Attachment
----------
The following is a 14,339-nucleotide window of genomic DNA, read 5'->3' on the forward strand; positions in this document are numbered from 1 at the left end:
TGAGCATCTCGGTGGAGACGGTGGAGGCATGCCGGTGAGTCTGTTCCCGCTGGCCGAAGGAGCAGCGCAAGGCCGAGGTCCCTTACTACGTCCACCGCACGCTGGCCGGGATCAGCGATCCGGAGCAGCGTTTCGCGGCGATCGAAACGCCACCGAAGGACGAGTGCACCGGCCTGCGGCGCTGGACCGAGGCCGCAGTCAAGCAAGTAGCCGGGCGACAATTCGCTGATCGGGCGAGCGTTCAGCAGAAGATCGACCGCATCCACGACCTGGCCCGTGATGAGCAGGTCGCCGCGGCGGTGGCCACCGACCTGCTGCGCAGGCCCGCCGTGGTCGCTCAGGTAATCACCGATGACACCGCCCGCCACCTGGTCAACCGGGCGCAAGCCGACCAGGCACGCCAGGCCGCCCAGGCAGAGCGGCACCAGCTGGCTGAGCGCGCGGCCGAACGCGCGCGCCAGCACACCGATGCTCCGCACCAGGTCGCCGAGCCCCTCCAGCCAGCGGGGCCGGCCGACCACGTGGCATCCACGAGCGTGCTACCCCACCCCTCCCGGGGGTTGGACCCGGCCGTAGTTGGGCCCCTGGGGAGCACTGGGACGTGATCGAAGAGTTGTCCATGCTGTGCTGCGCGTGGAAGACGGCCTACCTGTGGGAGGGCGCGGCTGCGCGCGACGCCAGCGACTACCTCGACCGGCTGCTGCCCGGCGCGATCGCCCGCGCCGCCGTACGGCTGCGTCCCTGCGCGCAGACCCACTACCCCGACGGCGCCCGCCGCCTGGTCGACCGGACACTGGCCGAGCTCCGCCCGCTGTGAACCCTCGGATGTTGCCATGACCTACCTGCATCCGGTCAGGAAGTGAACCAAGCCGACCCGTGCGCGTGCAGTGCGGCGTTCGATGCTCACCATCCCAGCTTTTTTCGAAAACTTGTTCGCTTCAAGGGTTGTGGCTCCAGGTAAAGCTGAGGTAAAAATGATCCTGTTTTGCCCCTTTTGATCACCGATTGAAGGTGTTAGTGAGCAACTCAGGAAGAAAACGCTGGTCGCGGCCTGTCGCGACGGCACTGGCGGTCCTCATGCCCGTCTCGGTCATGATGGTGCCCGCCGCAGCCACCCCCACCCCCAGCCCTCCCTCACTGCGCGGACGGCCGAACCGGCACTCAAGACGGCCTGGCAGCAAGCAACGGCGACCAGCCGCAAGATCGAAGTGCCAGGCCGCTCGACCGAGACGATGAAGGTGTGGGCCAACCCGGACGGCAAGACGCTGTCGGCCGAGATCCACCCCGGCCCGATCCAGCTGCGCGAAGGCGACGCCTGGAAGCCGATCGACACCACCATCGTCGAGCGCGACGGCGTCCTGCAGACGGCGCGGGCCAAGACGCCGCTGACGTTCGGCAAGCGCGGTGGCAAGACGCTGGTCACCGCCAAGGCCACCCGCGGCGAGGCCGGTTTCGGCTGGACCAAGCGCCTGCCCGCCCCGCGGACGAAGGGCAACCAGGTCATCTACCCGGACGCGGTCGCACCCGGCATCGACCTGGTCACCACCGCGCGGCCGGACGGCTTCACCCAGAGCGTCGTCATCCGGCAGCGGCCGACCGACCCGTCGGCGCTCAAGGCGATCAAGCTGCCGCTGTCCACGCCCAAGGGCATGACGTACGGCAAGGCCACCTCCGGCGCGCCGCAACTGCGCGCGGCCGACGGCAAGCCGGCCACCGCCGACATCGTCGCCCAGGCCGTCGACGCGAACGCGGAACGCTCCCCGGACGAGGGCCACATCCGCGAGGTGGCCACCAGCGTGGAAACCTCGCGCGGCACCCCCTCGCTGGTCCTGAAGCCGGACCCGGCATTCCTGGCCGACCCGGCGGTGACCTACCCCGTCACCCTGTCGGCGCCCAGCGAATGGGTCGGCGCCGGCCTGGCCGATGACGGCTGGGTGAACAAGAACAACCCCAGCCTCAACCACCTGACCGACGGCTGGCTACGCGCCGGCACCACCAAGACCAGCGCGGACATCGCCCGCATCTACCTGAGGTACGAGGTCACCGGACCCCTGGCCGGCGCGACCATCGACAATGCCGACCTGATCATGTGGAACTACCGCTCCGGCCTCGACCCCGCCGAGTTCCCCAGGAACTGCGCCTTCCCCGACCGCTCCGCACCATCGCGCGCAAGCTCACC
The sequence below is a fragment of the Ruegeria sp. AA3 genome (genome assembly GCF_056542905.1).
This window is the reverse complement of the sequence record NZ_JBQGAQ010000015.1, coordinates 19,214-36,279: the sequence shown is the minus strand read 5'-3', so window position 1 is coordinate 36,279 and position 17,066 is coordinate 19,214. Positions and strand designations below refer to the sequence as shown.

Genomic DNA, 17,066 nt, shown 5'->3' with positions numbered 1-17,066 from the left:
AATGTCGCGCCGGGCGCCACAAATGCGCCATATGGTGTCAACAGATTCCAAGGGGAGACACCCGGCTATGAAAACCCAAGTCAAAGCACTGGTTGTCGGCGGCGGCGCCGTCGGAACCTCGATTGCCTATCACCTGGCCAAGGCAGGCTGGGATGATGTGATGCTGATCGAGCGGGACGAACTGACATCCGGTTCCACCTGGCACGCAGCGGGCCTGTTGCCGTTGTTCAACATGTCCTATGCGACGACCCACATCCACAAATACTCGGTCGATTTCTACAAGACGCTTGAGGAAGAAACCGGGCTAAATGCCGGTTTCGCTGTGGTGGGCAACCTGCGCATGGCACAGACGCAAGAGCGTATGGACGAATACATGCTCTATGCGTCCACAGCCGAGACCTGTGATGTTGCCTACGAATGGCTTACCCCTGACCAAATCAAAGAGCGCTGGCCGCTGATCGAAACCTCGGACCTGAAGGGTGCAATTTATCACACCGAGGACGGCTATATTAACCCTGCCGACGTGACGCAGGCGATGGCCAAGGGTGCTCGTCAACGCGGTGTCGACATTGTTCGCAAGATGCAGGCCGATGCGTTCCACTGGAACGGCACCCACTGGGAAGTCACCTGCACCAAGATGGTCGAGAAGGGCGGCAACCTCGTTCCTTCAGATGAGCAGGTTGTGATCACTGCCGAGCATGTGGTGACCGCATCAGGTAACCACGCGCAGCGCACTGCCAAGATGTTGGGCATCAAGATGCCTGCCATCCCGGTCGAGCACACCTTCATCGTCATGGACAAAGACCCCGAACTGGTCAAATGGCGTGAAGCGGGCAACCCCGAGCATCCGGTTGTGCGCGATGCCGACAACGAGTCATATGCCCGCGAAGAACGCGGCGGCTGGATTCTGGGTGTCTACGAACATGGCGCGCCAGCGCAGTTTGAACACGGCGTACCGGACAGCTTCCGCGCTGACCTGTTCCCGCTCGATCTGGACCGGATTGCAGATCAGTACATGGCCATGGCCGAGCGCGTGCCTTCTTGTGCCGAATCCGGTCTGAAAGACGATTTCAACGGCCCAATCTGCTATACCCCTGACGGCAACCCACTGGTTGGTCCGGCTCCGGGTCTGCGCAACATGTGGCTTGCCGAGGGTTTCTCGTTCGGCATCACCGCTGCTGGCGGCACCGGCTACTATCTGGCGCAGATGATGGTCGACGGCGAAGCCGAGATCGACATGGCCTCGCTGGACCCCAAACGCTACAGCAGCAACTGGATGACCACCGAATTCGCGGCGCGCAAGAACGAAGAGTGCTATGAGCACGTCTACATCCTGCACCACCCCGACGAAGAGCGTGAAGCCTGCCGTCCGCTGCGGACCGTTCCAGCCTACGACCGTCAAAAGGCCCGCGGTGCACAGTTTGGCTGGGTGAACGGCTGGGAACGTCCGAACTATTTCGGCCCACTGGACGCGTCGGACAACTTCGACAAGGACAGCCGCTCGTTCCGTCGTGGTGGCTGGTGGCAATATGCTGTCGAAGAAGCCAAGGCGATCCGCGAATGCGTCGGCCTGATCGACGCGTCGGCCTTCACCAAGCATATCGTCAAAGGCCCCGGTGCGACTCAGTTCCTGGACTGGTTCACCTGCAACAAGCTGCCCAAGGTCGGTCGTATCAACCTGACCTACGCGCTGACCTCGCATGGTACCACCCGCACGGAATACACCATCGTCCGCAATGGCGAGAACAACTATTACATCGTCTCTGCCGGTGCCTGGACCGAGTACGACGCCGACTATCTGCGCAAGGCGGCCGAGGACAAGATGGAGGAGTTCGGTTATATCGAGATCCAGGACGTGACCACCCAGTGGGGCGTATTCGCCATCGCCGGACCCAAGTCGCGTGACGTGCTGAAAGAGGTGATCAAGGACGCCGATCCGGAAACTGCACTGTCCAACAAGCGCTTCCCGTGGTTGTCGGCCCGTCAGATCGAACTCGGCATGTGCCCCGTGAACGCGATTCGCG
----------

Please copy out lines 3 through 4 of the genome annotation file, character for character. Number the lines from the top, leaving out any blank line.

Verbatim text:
The sequence below is a fragment of the Ruegeria sp. AA3 genome (genome assembly GCF_056542905.1).
This window is the reverse complement of the sequence record NZ_JBQGAQ010000015.1, coordinates 19,214-36,279: the sequence shown is the minus strand read 5'-3', so window position 1 is coordinate 36,279 and position 17,066 is coordinate 19,214. Positions and strand designations below refer to the sequence as shown.